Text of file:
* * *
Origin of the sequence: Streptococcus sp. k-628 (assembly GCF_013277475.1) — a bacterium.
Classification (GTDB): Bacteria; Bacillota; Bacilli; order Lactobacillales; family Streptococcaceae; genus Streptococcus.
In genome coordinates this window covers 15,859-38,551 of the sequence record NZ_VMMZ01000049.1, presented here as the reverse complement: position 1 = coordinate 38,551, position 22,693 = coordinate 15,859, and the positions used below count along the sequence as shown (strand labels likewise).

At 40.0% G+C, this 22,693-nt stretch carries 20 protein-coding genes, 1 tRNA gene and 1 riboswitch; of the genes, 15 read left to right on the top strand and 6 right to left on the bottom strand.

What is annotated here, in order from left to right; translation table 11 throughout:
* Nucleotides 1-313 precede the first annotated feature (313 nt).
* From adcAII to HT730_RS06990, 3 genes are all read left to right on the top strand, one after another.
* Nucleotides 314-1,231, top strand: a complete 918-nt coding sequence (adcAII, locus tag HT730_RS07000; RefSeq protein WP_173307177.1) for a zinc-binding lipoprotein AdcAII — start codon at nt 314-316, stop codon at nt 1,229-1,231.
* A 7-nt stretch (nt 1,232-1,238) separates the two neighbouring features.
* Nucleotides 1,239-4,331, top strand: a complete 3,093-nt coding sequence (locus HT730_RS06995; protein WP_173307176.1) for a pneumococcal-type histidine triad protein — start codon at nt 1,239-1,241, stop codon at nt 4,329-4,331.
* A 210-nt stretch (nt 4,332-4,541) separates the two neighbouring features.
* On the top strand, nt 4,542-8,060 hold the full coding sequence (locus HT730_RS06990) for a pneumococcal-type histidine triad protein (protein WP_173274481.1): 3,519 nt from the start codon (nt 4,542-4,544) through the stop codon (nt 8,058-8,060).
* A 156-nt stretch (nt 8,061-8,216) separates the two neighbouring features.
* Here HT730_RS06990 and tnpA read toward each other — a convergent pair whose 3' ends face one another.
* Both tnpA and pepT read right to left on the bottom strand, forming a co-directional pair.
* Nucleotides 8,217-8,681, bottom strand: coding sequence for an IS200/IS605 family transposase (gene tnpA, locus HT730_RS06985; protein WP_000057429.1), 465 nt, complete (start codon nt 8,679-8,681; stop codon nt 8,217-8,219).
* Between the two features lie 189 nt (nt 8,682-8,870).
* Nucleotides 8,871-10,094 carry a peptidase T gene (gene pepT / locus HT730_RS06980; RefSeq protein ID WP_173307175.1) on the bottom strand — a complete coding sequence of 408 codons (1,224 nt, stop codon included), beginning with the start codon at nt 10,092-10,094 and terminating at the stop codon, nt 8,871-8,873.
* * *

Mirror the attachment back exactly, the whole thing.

Origin of the sequence: Streptococcus sp. k-628 (assembly GCF_013277475.1) — a bacterium.
Classification (GTDB): Bacteria; Bacillota; Bacilli; order Lactobacillales; family Streptococcaceae; genus Streptococcus.
In genome coordinates this window covers 15,859-38,551 of the sequence record NZ_VMMZ01000049.1, presented here as the reverse complement: position 1 = coordinate 38,551, position 22,693 = coordinate 15,859, and the positions used below count along the sequence as shown (strand labels likewise).

At 40.0% G+C, this 22,693-nt stretch carries 20 protein-coding genes, 1 tRNA gene and 1 riboswitch; of the genes, 15 read left to right on the top strand and 6 right to left on the bottom strand.

What is annotated here, in order from left to right; translation table 11 throughout:
* Nucleotides 1-313 precede the first annotated feature (313 nt).
* From adcAII to HT730_RS06990, 3 genes are all read left to right on the top strand, one after another.
* Nucleotides 314-1,231, top strand: a complete 918-nt coding sequence (adcAII, locus tag HT730_RS07000; RefSeq protein WP_173307177.1) for a zinc-binding lipoprotein AdcAII — start codon at nt 314-316, stop codon at nt 1,229-1,231.
* A 7-nt stretch (nt 1,232-1,238) separates the two neighbouring features.
* Nucleotides 1,239-4,331, top strand: a complete 3,093-nt coding sequence (locus HT730_RS06995; protein WP_173307176.1) for a pneumococcal-type histidine triad protein — start codon at nt 1,239-1,241, stop codon at nt 4,329-4,331.
* A 210-nt stretch (nt 4,332-4,541) separates the two neighbouring features.
* On the top strand, nt 4,542-8,060 hold the full coding sequence (locus HT730_RS06990) for a pneumococcal-type histidine triad protein (protein WP_173274481.1): 3,519 nt from the start codon (nt 4,542-4,544) through the stop codon (nt 8,058-8,060).
* A 156-nt stretch (nt 8,061-8,216) separates the two neighbouring features.
* Here HT730_RS06990 and tnpA read toward each other — a convergent pair whose 3' ends face one another.
* Both tnpA and pepT read right to left on the bottom strand, forming a co-directional pair.
* Nucleotides 8,217-8,681, bottom strand: coding sequence for an IS200/IS605 family transposase (gene tnpA, locus HT730_RS06985; protein WP_000057429.1), 465 nt, complete (start codon nt 8,679-8,681; stop codon nt 8,217-8,219).
* Between the two features lie 189 nt (nt 8,682-8,870).
* Nucleotides 8,871-10,094 carry a peptidase T gene (gene pepT / locus HT730_RS06980; RefSeq protein ID WP_173307175.1) on the bottom strand — a complete coding sequence of 408 codons (1,224 nt, stop codon included), beginning with the start codon at nt 10,092-10,094 and terminating at the stop codon, nt 8,871-8,873.